Your rights as an employee in Alberta are protected by federal and provincial laws. These rights include the right to a safe working environment, the right to earn a minimum wage, and the right to dispute any violations of your rights in the workplace without retaliation.
Alberta Employment Standards & Human Rights
All Canadian employees have rights that are protected by federal legislation detailed in the Canadian Human Rights Act, the Employment Equity Act, and the Canada Labour Code. Alberta employees are protected by additional legal rights protected by the Alberta Human Rights Act, the Employment Standards Code, and the Labour Relations Code.
These laws are in place to maintain employment standards that protect hard-working Alberta employees. As an employee in Alberta, you have rights to pay, health, safety, and freedom from discrimination in the workplace.
Independent contractors are generally exempt from provincial employment standards because they are self-employed.
Alberta Human Rights Act
The Alberta Human Rights Act protects Albertans from discrimination based on race, religious beliefs, colour, gender, gender identity, gender expression, physical or mental disability, age, ancestry, place of origin, marital status, source of income, family status, or sexual orientation.
Employment Standards Code
Alberta’s Employment Standards Code protects most non-unionized Alberta employees. It regulates:
- Employment records
- Hours of work
- Overtime and overtime pay
- Holidays and holiday pay
- Vacations and vacation pay
- Maternity leave and parental leave
- Reservist leave
- Compassionate care leave
- Death or disappearance of a child leave
- Critical illness of a child leave
- Long-term illness and injury leave
- Personal and family responsibility leave
- COVID-19 vaccination leave
- Bereavement leave
- Leave for citizenship ceremony
- Other leaves
- Employment termination
- Layoffs and recall
- Restriction of employment of children
Labour Relations Code
The Labour Relations Code applies to most unionized employees of Alberta. It governs:
- Union certification and recognition
- Modification and revocation of bargaining rights
- Post-secondary academic bargaining
- Collective bargaining
- Strikes, lockouts, and picketing
Employee Pay Standards in Alberta
All Albertan employees—full-time and part-time—have the right to earn a minimum wage, which is currently $15.00 per hour. They also have the right to take statutory holidays off with pay. If the employee works on the holiday, they’re entitled to 1.5 times their usual hourly wage, or regular wages but a different day off with pay.
Alberta supports equal pay for men and women. Discrimination in the workplace based on gender is prohibited by the Alberta Human Rights Act. Gender equality also applies to employment practices beyond pay, including hiring, promotion, and dismissal.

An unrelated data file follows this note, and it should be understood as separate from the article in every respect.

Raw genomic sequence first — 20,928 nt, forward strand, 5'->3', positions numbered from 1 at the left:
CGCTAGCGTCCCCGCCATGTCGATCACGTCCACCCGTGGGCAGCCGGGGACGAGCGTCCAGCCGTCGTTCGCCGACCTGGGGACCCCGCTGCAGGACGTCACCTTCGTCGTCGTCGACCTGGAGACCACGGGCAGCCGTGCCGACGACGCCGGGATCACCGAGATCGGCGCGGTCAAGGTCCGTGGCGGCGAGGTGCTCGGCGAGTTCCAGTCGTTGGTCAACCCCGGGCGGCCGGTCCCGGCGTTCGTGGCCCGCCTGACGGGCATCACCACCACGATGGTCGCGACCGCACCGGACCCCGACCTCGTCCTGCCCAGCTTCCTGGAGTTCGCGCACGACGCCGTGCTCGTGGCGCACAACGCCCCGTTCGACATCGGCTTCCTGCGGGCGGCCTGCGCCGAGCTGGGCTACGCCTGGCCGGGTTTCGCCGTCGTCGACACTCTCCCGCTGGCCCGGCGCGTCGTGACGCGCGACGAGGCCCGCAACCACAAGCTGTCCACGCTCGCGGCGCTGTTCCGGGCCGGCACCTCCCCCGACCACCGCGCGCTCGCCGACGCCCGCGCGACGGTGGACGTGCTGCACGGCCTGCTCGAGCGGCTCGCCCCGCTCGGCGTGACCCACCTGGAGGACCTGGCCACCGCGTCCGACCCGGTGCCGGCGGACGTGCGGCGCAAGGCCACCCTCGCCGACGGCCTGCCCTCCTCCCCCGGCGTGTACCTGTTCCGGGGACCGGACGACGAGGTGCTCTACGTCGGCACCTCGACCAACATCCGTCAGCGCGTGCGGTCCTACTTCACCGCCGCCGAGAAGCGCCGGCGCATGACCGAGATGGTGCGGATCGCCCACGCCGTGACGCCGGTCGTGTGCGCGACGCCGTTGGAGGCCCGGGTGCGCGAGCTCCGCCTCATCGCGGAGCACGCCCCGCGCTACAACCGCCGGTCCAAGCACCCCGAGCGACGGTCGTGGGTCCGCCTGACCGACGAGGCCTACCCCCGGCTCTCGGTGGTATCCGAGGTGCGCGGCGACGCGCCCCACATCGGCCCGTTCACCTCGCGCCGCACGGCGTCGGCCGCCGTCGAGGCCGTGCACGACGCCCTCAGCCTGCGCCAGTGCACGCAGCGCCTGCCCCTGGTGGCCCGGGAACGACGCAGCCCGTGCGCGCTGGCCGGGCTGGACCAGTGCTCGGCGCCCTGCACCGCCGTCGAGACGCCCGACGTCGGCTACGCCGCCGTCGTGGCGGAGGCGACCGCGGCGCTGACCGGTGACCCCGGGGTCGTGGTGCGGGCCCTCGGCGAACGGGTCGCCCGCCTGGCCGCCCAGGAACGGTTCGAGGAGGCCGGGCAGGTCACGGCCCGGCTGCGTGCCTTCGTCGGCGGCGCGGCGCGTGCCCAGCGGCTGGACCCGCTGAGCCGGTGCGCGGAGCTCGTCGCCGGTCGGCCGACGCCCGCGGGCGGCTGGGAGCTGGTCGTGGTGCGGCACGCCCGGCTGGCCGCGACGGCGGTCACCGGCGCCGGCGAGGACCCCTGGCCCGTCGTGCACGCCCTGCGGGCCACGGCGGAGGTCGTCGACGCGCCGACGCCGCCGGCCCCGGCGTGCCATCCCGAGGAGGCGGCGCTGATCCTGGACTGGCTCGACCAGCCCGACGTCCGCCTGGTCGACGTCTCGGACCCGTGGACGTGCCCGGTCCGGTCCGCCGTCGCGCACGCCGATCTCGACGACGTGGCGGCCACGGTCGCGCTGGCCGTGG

Alberta employers are prohibited from deducting wages from an employee’s paycheque in the following scenarios.
- If the employee is sent home because there’s a lack of work. Employers must pay a minimum of 3 hours’ wages per shift.
- If an employee breaks something during work, the cost of the breakage cannot be deducted from the employee’s wages, but it can be deducted from tips.
- If the cash register is short and anyone else had access to it. However, if the employee is the only one who had access, the shortage can be deducted from their pay.
Health & Safety in the Workplace
Rules for health and safety in Alberta’s workplaces fall under the Occupational Health and Safety Act, but the Human Rights Act also applies here.
Alberta employers have a legal duty to protect the health and safety of all employees. This includes protecting the rights of all Alberta employees to a workplace free of discrimination and bullying in all aspects of the workplace, including advertising, hiring, employment terms and conditions, and terminations.
Canadian employers are also required to accommodate their employees’ protected grounds, such as physical or mental disability, or religious beliefs. This demands that employers take reasonable measures to accommodate, even if it means significant hardship for the employer, including financial loss or business disruption.
Are Your Rights As An Alberta Employee Respected?
One of the most important protections for Alberta employees is the right to report employer violations without retaliation. This is crucial to protecting employment rights because, without the freedom to report violations, employee rights can’t be protected. Reports and disputes are a form of accountability and ensure that the rights of Alberta employees are respected.
All Alberta employers are held to the same employment standards. These are clearly defined by law, yet many employees assume violations are acceptable because it’s normal practice in their industry, or for various other reasons.
If you’re an employee in Alberta, you’re legally protected from working too many hours, receiving inadequate pay, working in an unsafe environment, and many other employment issues.
What Can I Do If My Rights Are Violated At Work?
If your rights as an Alberta employee are violated at work, don’t tolerate it. Alberta law protects you.
An employment lawyer at Getz Collins and Associates can review your situation and help you understand the law and how it applies to you. We can support you in disputing any employment standards violations and fight for the protection of your rights. Contact us today.